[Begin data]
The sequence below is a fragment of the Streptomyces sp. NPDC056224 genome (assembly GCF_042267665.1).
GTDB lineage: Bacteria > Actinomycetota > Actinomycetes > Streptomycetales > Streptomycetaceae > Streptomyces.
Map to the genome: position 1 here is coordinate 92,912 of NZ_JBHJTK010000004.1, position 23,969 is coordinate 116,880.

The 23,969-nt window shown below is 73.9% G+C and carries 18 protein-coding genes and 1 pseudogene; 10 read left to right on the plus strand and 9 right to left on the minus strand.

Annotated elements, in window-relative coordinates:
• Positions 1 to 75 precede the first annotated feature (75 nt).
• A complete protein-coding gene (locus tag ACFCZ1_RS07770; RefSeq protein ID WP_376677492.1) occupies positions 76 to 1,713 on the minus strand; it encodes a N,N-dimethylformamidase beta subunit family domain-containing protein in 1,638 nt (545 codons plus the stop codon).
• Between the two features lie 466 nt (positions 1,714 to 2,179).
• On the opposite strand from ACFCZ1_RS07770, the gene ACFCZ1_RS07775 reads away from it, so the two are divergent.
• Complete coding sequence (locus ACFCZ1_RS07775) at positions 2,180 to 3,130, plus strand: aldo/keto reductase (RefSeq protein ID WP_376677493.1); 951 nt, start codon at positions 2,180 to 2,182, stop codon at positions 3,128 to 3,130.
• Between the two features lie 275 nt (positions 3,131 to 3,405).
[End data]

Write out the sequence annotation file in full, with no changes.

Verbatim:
The sequence below is a fragment of the Streptomyces sp. NPDC056224 genome (assembly GCF_042267665.1).
GTDB lineage: Bacteria > Actinomycetota > Actinomycetes > Streptomycetales > Streptomycetaceae > Streptomyces.
Map to the genome: position 1 here is coordinate 92,912 of NZ_JBHJTK010000004.1, position 23,969 is coordinate 116,880.

The 23,969-nt window shown below is 73.9% G+C and carries 18 protein-coding genes and 1 pseudogene; 10 read left to right on the plus strand and 9 right to left on the minus strand.

Annotated elements, in window-relative coordinates:
• Positions 1 to 75 precede the first annotated feature (75 nt).
• A complete protein-coding gene (locus tag ACFCZ1_RS07770; RefSeq protein ID WP_376677492.1) occupies positions 76 to 1,713 on the minus strand; it encodes a N,N-dimethylformamidase beta subunit family domain-containing protein in 1,638 nt (545 codons plus the stop codon).
• Between the two features lie 466 nt (positions 1,714 to 2,179).
• On the opposite strand from ACFCZ1_RS07770, the gene ACFCZ1_RS07775 reads away from it, so the two are divergent.
• Complete coding sequence (locus ACFCZ1_RS07775) at positions 2,180 to 3,130, plus strand: aldo/keto reductase (RefSeq protein ID WP_376677493.1); 951 nt, start codon at positions 2,180 to 2,182, stop codon at positions 3,128 to 3,130.
• Between the two features lie 275 nt (positions 3,131 to 3,405).